The study was conducted by researchers in public health and social sciences from across Europe. More than 1300 people aged between 16 and 35 and who routinely socialise in nightlife settings completed anonymous questionnaires.
Virtually all of the survey participants had drunk alcohol with most having had their first drink when 14 or 15 years old. Three quarters of the respondents had tried or used cannabis, while around 30 percent had at least tried ecstasy or cocaine.
Overall, alcohol was most likely to be used to facilitate a sexual encounter, while cocaine and cannabis were more likely to be utilised to enhance sexual sensations and arousal.
Despite these perceived sexual “benefits”, drunkenness and drug use were strongly associated with an increase in risk taking behaviour and feeling regretful about having sex while under the influence of alcohol or drugs. Thus, participants who had been drunk in the past four weeks were more likely to have had five or more partners, sex without a condom and to have regretted sex after drink or drugs in the past 12 months. Cannabis, cocaine or ecstasy use was linked to similar consequences.
“Trends in recent decades have resulted in recreational drug use and binge drinking becoming routine features of European nightlife,” says lead author Mark Bellis, from Liverpool John Moores University. “Millions of young Europeans now take drugs and drink in ways which alter their sexual decisions and increase their chances of unsafe sex or sex that is later regretted. Yet despite the negative consequences, we found many are deliberately taking these substances to achieve quite specific sexual effects.”
Individuals were significantly more likely to have had sex under 16 years if they had used alcohol, cannabis, cocaine or ecstasy before that age. Girls in particular were as much as four times as likely to have had sex before the age of 16 if they drank alcohol or used cannabis under 16.
“Sexual activity accompanied by substance use is not just incidental, but often sexually motivated,” says co-author, consultant psychiatrist Amador Calafat. “Interventions addressing sexual health are often developed, managed and implemented independently from those addressing substance use, and vice versa. However, young people often see alcohol, drugs and sex all as part of the same social experience and addressing these issues requires an equally joined up approach. ”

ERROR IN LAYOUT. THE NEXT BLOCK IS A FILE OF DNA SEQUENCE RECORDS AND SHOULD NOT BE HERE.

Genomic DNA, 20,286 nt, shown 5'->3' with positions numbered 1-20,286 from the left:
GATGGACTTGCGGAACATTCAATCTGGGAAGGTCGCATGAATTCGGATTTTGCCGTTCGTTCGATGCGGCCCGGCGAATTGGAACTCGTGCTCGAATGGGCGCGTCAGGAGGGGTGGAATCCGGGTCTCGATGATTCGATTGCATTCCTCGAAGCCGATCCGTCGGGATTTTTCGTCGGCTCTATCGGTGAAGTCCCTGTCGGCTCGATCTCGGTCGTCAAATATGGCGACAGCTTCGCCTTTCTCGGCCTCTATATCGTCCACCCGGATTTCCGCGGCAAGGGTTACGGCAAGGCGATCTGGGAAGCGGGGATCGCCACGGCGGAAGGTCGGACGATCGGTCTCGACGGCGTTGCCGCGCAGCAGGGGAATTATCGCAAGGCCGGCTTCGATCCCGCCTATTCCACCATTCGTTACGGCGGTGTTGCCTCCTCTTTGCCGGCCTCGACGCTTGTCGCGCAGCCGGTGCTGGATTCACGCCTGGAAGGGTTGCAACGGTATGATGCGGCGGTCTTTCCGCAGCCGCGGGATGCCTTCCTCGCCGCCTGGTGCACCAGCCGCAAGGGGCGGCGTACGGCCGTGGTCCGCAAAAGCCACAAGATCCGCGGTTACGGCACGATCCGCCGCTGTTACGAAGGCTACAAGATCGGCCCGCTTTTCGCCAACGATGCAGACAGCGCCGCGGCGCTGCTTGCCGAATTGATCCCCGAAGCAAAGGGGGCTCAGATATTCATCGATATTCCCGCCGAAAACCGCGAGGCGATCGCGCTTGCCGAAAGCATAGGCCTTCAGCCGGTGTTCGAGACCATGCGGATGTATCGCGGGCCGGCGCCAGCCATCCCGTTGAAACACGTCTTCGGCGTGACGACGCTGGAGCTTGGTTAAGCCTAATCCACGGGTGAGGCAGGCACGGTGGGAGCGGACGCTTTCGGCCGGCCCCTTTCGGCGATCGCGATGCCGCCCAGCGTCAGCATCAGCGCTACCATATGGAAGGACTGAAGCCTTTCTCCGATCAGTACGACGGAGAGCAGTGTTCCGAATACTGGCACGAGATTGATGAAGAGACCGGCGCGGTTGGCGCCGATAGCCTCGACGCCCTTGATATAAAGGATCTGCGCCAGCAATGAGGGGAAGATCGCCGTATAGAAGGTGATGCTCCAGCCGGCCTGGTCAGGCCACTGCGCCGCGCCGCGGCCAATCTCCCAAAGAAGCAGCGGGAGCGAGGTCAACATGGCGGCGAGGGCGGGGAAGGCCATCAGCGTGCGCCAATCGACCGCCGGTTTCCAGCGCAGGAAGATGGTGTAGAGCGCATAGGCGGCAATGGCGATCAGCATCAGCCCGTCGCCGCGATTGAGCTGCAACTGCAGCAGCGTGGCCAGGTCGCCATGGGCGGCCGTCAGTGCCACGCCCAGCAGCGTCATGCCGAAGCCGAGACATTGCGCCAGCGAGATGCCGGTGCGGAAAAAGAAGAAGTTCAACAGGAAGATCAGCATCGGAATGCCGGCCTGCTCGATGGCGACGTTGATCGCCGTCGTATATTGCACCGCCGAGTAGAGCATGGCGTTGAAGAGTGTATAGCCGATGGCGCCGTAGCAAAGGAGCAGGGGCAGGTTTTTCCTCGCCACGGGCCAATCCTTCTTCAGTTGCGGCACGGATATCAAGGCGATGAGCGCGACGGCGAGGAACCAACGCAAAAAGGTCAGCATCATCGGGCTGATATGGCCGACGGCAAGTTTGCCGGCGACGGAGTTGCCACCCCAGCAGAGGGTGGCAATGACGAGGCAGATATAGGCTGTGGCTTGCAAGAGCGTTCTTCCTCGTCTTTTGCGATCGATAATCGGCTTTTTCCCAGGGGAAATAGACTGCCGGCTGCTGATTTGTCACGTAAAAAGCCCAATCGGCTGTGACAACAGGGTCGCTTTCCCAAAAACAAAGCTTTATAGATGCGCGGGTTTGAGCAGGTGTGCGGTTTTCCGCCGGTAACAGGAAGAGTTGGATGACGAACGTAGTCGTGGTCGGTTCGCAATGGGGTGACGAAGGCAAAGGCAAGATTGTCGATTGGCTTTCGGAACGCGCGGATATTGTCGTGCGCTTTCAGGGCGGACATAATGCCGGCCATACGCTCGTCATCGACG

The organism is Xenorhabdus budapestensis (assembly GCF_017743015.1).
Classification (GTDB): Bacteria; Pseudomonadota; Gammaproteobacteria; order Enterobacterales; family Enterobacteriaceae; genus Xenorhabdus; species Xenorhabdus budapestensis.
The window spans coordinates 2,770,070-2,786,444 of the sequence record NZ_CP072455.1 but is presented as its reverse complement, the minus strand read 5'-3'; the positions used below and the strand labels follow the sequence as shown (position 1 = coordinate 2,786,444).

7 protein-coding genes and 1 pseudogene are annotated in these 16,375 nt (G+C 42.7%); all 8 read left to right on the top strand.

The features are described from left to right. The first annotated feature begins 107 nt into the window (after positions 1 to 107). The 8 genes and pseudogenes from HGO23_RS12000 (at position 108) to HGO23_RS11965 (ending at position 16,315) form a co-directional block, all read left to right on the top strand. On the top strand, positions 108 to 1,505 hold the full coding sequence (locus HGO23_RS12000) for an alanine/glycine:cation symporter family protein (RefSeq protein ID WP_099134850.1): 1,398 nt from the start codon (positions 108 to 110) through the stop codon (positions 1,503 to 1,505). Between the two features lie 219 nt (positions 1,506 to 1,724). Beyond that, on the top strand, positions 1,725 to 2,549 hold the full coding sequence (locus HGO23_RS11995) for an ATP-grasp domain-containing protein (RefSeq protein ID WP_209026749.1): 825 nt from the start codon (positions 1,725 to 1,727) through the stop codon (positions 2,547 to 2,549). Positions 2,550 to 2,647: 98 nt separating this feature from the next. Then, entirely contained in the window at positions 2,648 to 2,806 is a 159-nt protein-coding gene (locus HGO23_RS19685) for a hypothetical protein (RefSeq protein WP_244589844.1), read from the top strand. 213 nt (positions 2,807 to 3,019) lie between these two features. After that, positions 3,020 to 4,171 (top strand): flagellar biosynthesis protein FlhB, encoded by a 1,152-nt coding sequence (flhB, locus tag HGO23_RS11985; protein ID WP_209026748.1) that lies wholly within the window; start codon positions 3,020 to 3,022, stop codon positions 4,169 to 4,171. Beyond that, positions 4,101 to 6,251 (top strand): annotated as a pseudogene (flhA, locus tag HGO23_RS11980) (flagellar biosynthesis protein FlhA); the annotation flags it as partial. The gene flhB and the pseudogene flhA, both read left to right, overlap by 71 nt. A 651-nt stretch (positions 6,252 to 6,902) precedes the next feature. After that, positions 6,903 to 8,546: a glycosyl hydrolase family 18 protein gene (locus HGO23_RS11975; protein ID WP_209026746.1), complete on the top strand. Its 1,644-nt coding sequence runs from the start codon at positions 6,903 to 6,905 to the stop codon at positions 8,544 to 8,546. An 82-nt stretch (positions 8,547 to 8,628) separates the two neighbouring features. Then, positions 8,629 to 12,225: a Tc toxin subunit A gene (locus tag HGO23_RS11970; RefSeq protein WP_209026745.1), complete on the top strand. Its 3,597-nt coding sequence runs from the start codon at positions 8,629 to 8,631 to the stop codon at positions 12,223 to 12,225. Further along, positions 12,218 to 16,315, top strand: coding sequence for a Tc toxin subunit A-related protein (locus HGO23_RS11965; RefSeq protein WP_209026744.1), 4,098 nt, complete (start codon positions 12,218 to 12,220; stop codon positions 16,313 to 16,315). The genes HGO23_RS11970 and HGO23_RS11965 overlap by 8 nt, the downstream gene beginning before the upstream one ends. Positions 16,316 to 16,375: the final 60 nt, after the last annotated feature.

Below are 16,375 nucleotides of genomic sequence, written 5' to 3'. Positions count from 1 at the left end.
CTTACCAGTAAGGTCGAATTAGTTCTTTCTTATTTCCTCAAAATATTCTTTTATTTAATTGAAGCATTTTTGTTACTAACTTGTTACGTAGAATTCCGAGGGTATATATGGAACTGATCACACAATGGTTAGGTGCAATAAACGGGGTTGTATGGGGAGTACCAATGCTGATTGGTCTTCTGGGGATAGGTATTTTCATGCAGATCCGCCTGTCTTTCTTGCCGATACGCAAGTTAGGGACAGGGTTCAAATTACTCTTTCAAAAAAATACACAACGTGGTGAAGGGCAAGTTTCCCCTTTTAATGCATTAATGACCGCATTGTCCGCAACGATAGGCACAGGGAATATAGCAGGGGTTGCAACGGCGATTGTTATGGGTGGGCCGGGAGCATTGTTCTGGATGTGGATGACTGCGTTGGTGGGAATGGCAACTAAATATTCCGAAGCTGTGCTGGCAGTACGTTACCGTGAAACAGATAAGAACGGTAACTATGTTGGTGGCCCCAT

Amputees can learn to control a robotic arm with their minds
28.11.2017 | University of Chicago Medical Center
The importance of biodiversity in forests could increase due to climate change
17.11.2017 | Deutsches Zentrum für integrative Biodiversitätsforschung (iDiv) Halle-Jena-Leipzig
DNA molecules that follow specific instructions could offer more precise molecular control of synthetic chemical systems, a discovery that opens the door for engineers to create molecular machines with new and complex behaviors.
Researchers have created chemical amplifiers and a chemical oscillator using a systematic method that has the potential to embed sophisticated circuit...
MPQ scientists achieve long storage times for photonic quantum bits which break the lower bound for direct teleportation in a global quantum network.
Concerning the development of quantum memories for the realization of global quantum networks, scientists of the Quantum Dynamics Division led by Professor...
Researchers have developed a water cloaking concept based on electromagnetic forces that could eliminate an object's wake, greatly reducing its drag while...
Tiny pores at a cell's entryway act as miniature bouncers, letting in some electrically charged atoms--ions--but blocking others. Operating as exquisitely sensitive filters, these "ion channels" play a critical role in biological functions such as muscle contraction and the firing of brain cells.
To rapidly transport the right ions through the cell membrane, the tiny channels rely on a complex interplay between the ions and surrounding molecules,...
The miniaturization of the current technology of storage media is hindered by fundamental limits of quantum mechanics. A new approach consists in using so-called spin-crossover molecules as the smallest possible storage unit. Similar to normal hard drives, these special molecules can save information via their magnetic state. A research team from Kiel University has now managed to successfully place a new class of spin-crossover molecules onto a surface and to improve the molecule’s storage capacity. The storage density of conventional hard drives could therefore theoretically be increased by more than one hundred fold. The study has been published in the scientific journal Nano Letters.
Over the past few years, the building blocks of storage media have gotten ever smaller. But further miniaturization of the current technology is hindered by...
11.12.2017 | Event News
08.12.2017 | Event News
07.12.2017 | Event News
15.12.2017 | Power and Electrical Engineering
15.12.2017 | Materials Sciences
15.12.2017 | Life Sciences